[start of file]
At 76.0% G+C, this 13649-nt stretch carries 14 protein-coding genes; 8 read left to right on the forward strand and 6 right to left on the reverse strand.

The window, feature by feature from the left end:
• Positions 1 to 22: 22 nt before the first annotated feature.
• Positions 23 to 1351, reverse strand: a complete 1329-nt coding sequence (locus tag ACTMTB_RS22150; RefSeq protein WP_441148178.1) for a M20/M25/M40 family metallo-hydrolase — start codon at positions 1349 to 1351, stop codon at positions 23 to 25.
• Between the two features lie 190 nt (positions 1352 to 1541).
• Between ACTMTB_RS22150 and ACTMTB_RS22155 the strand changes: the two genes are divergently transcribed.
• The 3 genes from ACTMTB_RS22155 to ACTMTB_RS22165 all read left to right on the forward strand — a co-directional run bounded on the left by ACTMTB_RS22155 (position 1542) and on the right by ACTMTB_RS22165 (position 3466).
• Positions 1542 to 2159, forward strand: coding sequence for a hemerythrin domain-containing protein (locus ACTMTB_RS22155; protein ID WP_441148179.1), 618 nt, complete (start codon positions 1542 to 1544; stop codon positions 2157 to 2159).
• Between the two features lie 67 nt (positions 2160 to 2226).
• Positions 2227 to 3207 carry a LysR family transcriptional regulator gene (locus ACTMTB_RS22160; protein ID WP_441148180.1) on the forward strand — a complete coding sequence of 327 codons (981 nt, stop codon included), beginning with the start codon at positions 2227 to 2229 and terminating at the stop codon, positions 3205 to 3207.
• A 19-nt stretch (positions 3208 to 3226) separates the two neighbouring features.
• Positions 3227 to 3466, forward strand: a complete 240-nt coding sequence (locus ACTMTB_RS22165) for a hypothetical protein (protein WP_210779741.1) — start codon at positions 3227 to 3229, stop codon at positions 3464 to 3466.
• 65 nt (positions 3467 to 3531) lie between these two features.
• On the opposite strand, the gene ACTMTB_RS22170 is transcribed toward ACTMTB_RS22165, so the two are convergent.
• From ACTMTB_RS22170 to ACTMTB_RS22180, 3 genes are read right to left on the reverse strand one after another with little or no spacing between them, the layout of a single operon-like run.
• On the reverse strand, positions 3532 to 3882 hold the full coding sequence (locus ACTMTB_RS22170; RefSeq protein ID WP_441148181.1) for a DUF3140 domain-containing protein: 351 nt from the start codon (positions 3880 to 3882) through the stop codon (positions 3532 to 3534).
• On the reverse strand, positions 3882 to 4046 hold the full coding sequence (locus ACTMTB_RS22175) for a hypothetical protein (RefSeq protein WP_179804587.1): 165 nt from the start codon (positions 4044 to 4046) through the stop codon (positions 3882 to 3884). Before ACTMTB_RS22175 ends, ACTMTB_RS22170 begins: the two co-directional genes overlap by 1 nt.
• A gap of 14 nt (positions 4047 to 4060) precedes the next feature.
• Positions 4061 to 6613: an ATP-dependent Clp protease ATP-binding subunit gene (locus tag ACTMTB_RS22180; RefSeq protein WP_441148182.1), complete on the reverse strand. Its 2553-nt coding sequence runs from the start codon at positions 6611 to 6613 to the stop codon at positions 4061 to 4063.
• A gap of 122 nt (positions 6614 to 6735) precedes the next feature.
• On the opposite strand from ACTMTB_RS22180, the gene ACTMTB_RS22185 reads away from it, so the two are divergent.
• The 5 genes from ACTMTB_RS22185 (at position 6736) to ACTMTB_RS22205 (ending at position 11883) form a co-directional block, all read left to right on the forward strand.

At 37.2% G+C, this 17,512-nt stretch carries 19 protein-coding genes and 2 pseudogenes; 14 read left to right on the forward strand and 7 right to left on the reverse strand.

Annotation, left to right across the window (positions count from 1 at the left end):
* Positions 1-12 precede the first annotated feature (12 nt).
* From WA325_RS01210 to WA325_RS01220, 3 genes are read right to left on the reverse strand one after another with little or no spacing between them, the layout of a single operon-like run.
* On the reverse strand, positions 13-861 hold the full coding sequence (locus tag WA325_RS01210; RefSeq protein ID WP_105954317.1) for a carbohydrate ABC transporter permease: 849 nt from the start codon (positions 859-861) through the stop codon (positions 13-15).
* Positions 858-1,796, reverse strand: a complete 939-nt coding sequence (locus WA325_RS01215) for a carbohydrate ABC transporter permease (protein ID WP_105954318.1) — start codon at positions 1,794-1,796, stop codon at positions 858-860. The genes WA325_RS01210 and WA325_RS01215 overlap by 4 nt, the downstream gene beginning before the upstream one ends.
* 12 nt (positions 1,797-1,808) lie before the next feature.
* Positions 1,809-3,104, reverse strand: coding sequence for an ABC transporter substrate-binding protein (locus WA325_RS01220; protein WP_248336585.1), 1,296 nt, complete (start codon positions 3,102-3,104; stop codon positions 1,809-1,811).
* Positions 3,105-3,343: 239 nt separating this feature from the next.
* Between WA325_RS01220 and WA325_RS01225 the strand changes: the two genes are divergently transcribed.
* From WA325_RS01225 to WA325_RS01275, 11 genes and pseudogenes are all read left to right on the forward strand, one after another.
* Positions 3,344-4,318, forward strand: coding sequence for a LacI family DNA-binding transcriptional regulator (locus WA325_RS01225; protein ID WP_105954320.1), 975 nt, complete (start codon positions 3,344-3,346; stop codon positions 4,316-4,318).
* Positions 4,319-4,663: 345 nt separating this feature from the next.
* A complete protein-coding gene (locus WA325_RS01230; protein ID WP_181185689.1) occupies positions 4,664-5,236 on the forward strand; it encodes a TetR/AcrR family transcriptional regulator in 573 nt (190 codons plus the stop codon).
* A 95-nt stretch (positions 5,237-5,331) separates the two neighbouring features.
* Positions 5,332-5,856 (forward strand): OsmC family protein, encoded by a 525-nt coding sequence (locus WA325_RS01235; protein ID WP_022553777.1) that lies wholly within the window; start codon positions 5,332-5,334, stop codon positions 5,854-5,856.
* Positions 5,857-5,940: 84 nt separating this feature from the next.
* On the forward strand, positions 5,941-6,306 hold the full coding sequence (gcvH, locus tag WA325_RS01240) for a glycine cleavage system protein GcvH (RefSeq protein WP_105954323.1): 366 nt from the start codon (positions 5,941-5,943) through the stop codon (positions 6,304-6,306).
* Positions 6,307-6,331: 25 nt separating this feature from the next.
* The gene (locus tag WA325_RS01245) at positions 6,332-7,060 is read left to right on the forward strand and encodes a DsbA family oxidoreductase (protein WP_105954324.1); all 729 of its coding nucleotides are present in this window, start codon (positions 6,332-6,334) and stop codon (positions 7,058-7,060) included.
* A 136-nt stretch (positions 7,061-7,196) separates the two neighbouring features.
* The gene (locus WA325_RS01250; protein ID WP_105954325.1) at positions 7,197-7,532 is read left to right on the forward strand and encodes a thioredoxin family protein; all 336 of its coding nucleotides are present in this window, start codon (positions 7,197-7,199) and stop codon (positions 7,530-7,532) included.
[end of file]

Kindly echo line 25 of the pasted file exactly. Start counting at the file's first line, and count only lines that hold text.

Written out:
* Positions 1-12 precede the first annotated feature (12 nt).